A NEW code of conduct for the Yes campaign will help the media be “more receptive” to independence supporters, according to an SNP MSP.

Speaking at a fringe event hosted by Aberdeen Independence Movement (AIM) at the SNP conference, Banffshire and Buchan Coast MSP Karen Adam argued that it’s key to be “careful how we’re portrayed in the media” as we move towards indyref2.

Back in May, AIM announced that the code would be brought in to encourage “respectful and tolerant” campaigning and provide a template for the wider movement as social media toxicity among independence supporters made headlines.

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Calls for a code were again at the forefront after BBC journalist James Cook received abuse from protesters while appearing at a demonstration outside the Tory leadership hustings in Perth this summer. Right-wing publications and Unionist campaigners jumped on the incident.

"We need a code of conduct for the civic Yes movement, one that sets out our values and distances us from those who harm us," AIM said in the wake of the incident.

Now on Sunday the SNP conference will discuss a motion titled “Independence principles – building our civic movement”, brought forward by Adam, SNP president Michael Russell, Alyn Smith, Pete Wishart and others – which aims to establish a code of conduct along the lines of the one produced by AIM.

The code would be "built on the principles of freedom, tolerance, equality, the protection of individual and community rights and the rejection of prejudice and discrimination in any form".

Those promoting the motion hope to see “all organisations involved in the Yes campaign” sign up to the code.

However, the idea of a code has been controversial among some members of the independence movement who are concerned about limits on free speech.

Speaking at the AIM fringe event, Adam and the panellists hit back against that idea.

Josh Mennie, a campaigner and staffer in Adam’s office, said the code will allow the movement to “uphold the principles of the kind of nation we want to be”.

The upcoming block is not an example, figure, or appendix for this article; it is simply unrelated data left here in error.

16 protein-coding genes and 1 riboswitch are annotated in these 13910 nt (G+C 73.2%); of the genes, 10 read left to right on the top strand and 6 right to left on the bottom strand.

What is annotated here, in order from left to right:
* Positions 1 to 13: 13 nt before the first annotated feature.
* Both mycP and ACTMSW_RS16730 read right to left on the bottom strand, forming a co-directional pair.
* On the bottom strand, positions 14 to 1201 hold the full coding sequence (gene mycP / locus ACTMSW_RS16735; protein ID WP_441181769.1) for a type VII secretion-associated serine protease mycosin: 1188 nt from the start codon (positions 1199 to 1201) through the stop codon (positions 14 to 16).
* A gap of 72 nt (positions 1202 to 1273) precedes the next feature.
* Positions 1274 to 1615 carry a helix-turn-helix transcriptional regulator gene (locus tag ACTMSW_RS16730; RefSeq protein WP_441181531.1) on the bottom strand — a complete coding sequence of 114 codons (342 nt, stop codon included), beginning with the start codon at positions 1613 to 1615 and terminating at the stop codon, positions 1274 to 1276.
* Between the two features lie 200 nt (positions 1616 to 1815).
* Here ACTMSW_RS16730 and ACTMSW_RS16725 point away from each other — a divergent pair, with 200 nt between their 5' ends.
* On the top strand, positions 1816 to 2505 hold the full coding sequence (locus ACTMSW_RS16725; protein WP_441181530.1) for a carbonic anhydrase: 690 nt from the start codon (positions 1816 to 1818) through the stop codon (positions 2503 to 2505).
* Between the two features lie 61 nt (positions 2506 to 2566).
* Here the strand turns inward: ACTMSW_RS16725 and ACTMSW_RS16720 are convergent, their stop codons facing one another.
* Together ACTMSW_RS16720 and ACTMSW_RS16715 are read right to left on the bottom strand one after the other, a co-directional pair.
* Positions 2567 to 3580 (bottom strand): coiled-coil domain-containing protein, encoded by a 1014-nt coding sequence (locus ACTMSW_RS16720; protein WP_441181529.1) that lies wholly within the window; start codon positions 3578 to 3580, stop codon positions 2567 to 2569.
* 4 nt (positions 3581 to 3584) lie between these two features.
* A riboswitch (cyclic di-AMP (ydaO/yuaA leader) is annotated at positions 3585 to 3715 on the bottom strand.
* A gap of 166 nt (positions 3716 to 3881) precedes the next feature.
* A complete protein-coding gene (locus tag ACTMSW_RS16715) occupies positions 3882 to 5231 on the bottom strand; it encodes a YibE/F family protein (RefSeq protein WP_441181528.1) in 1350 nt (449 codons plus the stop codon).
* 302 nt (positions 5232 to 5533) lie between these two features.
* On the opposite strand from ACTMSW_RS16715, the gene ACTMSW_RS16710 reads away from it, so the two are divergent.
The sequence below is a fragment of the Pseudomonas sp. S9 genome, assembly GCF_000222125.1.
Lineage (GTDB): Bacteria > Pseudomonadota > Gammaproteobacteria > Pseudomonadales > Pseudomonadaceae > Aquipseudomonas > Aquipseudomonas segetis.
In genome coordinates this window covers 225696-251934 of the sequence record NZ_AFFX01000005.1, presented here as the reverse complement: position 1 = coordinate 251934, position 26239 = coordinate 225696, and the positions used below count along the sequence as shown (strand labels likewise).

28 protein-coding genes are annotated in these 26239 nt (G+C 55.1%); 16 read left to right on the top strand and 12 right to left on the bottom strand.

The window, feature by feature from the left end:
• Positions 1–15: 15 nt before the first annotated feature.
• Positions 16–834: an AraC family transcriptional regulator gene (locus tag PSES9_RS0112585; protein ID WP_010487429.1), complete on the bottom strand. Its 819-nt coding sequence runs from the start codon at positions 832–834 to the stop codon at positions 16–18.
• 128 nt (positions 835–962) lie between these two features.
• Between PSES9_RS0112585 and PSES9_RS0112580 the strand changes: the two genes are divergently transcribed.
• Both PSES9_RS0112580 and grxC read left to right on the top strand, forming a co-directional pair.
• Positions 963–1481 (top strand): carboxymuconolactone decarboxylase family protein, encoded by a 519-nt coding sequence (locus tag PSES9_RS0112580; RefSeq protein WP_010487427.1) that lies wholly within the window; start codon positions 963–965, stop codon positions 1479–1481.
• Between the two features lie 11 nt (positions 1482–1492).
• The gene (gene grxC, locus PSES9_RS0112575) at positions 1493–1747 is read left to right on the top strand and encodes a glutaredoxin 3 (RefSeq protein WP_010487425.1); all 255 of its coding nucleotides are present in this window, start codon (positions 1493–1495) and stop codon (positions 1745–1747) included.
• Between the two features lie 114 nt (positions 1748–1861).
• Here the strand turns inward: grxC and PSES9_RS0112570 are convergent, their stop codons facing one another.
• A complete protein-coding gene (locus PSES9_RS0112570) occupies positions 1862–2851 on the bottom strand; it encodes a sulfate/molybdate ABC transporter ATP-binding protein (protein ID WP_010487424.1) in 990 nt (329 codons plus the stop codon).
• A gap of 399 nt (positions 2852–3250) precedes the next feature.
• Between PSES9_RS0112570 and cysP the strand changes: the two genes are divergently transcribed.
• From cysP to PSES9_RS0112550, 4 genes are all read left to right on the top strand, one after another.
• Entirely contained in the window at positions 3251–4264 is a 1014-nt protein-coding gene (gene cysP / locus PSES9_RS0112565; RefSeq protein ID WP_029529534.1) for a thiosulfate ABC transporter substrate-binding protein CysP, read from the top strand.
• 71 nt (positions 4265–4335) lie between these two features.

“It’s not about controlling people, it’s about working together, sharing best practice,” he said.

“It's not an attack on free speech – people are free to say what they want, they just won’t be involved in our campaign,” he told members.

Pete Wishart, SNP MP for Perth and North Perthshire, suggested that a lack of code of conduct could have disadvantaged the 2014 independence campaign.

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“The tone of the campaign in 2014 possibly cost us up to 1-2 percentage points,” he said, arguing that for many No voters the indyref experience was not positive.

“This is important work that the party can undertake,” he added.

Later Toni Giugliano, the SNP’s policy convener, said that AIM’s work had been a “model for the rest of the country” and suggested bringing in a code of conduct means campaign work can get underway sooner rather than later.

“We should be campaigning now not waiting for any starting gun,” he told delegates.

It is not yet known if there will be any amendments lodged against the code of conduct proposals, but the motion will be debated on Sunday afternoon.

The full list of proposers are Michael Russell, Karen Adam, Portsoy Branch, Alyn Smith, Hannah Bardell, Pete Wishart, Graeme Dey, Toni Guigliano, Councillor Graham Campbell, and Councillor Siobhan Tolland.